The United Kingdom government introduced a new law regarding divorce known as the no-fault divorce in April 2022. It allowed couples to seek divorce without needing to prove that one party committed a specific fault in the relationship that warranted a divorce. As a result, married couples in England and Wales could have amicable divorces, which could potentially make parenting their children easier than otherwise despite their separation. While this law is not the first time it has been adopted and implemented in Europe, it is still a rarity among European and other countries. Therefore, this article provides a quick overview of divorce with no fault vs. divorce in other jurisdictions in Europe.

This way, you can learn more about what grounds you can seek divorce if you need to. While this article is a basic guide, it’s important to remember to seek counsel from a team of UK family solicitors to get appropriate guidance on your specific divorce case, as such processes can be complex, and your personal and financial future can be affected significantly.

No-Fault Divorce and Divorce in Other Parts of Europe

No-fault divorce in the UK has made the process of getting a divorce relatively less complicated because one party does not have to prove to the court that the other did something that was damaging to the relationship. What this also means is that couples can jointly file for divorce, and a spouse cannot contest a divorce. Thus, you cannot be forced to court for a divorce contestation.

As mentioned above, this type of divorce is not unique to the UK. France has had no-fault divorce as part of its law since 1975, allowing spouses to divorce without needing to make allegations. However, spouses could and can still make allegations against their partner during divorce, which can affect the financial benefits for the victim.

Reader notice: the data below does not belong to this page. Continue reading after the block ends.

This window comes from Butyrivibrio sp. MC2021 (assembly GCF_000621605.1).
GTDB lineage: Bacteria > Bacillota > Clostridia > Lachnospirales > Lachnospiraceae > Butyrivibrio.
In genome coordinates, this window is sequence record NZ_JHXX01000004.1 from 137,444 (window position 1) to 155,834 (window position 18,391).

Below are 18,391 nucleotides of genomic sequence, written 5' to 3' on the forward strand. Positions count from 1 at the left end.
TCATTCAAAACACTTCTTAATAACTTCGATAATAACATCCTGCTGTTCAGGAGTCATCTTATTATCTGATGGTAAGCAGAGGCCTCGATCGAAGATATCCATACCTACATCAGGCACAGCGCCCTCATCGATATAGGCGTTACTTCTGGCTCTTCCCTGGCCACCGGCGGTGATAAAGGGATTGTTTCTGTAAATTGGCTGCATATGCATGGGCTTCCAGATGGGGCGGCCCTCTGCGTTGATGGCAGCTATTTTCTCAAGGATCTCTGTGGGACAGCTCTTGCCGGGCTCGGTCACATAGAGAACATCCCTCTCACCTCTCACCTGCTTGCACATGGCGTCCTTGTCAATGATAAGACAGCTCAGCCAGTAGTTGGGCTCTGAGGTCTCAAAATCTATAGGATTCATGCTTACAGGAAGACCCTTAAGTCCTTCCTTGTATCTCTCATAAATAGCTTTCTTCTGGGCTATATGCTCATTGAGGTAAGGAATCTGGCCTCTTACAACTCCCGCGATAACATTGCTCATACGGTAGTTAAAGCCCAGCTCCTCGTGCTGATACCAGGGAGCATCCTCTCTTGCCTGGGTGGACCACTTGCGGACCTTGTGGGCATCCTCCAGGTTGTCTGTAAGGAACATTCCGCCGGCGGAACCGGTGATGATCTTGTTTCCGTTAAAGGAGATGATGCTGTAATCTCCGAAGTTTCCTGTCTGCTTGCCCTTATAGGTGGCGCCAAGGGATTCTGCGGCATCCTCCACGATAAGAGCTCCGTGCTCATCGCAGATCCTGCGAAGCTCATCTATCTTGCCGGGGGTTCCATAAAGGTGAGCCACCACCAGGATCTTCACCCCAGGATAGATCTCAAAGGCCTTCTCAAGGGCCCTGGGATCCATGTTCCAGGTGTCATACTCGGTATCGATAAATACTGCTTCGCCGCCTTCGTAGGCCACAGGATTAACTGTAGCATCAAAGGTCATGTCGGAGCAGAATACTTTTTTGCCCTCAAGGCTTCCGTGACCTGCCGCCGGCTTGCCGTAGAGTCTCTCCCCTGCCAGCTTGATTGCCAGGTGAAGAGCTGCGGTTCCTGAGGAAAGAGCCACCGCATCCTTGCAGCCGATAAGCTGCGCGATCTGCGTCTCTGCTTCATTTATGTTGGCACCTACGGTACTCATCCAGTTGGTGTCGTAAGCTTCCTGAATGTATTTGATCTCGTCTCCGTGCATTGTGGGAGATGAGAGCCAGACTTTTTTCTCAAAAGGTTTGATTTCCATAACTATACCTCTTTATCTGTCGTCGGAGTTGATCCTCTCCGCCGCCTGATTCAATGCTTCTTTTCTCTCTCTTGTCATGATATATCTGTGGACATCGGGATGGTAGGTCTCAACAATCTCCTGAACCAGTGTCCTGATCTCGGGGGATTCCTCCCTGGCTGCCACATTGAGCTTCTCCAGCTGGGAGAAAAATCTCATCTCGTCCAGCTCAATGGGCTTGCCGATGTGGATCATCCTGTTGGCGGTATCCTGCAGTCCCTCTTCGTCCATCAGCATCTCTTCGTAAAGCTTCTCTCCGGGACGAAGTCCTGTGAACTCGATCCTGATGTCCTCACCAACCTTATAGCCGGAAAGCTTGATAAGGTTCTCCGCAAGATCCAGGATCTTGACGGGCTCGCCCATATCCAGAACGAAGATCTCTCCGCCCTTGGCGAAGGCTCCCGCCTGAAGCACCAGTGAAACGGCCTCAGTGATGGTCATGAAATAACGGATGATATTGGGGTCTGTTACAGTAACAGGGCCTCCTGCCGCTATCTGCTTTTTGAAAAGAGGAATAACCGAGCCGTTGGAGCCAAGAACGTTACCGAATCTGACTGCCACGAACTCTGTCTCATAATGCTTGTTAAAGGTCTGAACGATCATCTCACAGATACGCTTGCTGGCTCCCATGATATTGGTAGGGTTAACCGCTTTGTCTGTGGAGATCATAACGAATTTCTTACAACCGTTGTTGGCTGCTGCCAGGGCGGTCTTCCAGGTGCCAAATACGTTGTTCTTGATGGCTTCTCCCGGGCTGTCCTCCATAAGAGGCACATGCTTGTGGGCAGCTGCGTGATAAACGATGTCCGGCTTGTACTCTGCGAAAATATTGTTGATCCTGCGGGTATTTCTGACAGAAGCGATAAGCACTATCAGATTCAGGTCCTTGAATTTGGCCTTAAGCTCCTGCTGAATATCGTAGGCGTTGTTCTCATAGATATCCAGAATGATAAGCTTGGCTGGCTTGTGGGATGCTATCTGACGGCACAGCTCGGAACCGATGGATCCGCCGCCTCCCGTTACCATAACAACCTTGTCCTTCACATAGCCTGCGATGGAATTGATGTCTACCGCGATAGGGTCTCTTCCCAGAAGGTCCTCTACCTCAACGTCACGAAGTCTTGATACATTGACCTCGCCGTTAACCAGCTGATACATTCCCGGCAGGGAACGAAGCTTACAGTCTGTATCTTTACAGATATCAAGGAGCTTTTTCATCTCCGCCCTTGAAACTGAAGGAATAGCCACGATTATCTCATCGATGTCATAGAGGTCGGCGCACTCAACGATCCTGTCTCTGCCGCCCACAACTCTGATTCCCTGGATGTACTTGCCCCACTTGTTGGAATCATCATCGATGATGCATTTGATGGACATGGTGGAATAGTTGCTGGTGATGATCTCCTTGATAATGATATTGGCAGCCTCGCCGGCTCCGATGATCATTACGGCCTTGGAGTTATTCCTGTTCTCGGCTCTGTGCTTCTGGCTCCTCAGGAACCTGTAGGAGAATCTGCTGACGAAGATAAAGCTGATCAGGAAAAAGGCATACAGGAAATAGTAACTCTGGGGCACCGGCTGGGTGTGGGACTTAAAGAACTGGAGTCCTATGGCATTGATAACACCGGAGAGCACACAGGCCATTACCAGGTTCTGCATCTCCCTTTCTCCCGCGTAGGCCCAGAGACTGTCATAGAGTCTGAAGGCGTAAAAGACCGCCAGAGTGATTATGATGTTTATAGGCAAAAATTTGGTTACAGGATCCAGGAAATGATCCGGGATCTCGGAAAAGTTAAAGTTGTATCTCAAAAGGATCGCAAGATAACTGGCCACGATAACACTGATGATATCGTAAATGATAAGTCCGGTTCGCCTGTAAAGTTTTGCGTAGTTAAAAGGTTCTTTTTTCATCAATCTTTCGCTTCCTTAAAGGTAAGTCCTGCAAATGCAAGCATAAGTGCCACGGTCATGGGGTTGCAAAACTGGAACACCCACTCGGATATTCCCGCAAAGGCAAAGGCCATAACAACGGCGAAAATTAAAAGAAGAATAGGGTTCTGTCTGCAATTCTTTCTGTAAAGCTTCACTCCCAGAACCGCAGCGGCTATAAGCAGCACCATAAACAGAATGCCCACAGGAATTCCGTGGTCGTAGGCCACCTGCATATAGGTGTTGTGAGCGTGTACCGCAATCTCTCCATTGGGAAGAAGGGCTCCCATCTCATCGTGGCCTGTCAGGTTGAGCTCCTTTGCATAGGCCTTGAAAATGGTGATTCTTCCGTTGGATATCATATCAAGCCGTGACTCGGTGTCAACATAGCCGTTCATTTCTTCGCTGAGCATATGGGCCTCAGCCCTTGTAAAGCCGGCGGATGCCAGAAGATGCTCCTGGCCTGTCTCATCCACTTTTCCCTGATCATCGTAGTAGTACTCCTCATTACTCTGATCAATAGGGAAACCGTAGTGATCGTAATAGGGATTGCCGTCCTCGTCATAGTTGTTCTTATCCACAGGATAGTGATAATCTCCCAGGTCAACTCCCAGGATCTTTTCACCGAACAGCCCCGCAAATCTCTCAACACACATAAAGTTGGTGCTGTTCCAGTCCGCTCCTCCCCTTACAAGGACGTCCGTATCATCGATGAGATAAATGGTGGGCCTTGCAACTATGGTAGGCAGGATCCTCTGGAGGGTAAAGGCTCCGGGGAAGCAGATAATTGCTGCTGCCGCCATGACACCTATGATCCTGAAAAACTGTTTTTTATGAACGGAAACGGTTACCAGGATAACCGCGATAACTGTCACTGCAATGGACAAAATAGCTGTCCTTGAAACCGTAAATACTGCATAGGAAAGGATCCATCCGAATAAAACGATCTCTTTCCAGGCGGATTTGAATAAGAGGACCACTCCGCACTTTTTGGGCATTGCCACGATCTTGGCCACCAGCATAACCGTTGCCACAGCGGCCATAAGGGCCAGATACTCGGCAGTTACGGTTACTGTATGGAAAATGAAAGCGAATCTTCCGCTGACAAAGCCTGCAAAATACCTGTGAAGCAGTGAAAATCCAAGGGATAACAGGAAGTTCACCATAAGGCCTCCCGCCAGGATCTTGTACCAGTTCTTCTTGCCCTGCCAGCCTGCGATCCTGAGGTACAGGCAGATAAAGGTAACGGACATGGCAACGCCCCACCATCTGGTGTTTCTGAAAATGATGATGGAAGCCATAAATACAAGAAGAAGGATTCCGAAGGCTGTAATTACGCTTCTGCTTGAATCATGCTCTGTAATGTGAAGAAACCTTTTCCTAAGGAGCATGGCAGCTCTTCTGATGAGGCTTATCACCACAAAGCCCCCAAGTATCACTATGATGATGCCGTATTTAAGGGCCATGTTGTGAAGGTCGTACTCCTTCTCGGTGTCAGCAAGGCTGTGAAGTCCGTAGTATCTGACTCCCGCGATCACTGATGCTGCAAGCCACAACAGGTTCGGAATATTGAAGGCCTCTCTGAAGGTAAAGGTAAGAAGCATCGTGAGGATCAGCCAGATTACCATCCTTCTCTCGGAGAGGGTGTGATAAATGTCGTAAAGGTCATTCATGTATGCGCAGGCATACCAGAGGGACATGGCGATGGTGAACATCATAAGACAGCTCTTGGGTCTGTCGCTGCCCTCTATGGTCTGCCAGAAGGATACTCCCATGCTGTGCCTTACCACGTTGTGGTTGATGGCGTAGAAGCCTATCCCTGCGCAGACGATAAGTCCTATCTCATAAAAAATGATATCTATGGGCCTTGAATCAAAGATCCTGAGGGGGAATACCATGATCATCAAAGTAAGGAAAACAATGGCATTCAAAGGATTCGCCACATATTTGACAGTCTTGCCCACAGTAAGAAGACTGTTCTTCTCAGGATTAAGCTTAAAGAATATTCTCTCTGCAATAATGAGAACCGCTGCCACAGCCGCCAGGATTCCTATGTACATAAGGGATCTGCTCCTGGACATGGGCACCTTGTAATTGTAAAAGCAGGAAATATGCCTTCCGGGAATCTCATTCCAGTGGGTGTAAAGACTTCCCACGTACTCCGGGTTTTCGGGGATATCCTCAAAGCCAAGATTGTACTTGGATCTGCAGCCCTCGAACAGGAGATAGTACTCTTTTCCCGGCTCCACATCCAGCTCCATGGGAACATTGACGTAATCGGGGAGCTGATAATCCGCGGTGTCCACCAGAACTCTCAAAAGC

Other countries in Europe did not have no-fault divorce at the time this article was written and published. What that means is that spouses must make legitimate allegations against their partners to seek divorce. Their case for divorce may be denied if the accused partner contests the divorce and proves that they did not perform any actions that could be considered harmful to the relationship. What this means is that it can be harder for people to get out of failing marriages if they do not have the necessary evidence to prove their partners’ fault and if the partner does not also want a divorce.

Final Thoughts

Even though divorce with no fault in the UK has made it possible for people in marriages to leave their relationship without the worry of being contested, there are various aspects, such as child custody, the distribution of assets, and more, that go into a divorce. That is why you should also navigate through this process with a legal representative.